Affiliations: Laboratory for Applied Ontology, ISTC-CNR and KRDB FUB, Trento, Italy | Philosophy Department, Delft University of Technology, Delft, The Netherlands | Department of Philosophy, John Paul II Catholic University of Lublin, Lublin, Poland | Institute of Scientific and Industrial Research, Osaka University, Osaka, Japan | Research Center for Service Science, School of Knowledge Science, Japan Advanced Institute of Science and Technology, Komatsu, Japan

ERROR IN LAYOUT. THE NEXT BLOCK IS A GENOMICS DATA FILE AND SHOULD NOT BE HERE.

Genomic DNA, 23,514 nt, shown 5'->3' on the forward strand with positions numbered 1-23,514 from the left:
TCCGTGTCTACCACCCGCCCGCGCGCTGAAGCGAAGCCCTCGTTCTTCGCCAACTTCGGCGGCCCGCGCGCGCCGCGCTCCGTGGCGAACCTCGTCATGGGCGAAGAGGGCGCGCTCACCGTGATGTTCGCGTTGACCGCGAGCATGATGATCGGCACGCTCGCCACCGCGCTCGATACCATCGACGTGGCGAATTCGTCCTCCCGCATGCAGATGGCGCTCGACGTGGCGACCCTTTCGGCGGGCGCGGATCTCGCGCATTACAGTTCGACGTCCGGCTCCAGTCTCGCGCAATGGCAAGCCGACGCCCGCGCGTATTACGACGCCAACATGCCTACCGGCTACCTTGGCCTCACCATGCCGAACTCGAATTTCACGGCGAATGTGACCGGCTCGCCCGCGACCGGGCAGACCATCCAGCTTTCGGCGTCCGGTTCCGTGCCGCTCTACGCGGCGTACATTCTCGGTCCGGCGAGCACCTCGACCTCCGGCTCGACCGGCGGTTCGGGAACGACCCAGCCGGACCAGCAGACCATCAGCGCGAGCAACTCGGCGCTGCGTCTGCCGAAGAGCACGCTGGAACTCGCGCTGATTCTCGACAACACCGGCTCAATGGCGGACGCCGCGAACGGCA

Abstract: Humans are always interested in distinguishing natural and artificial entities although there is no sharp demarcation between the two categories. Surprisingly, things do not improve when the second type of entities is restricted to the arguably more constrained realm of physical technical artifacts. This paper helps to clarify the relationship between natural entities and technical artifacts by developing a conceptual landscape within which to analyze these notions. The framework is developed by studying three definitions of technical artifact which arise from different perspectives. All these perspectives share two intuitions: that technical artifacts are physical objects that exist by human intervention; and that technical artifacts are entities to be contrasted to natural entities. Yet the perspectives are different in the way they spell out these intuitions: the relevant human intervention may range from intentional selection to intentional production; and the contrast between technical artifacts and natural entities may be introduced by a constitution relation or by defining properties that set technical artifacts apart. The three perspectives are compared and their similarities and dissimilarities are explored with the help of ontological analysis.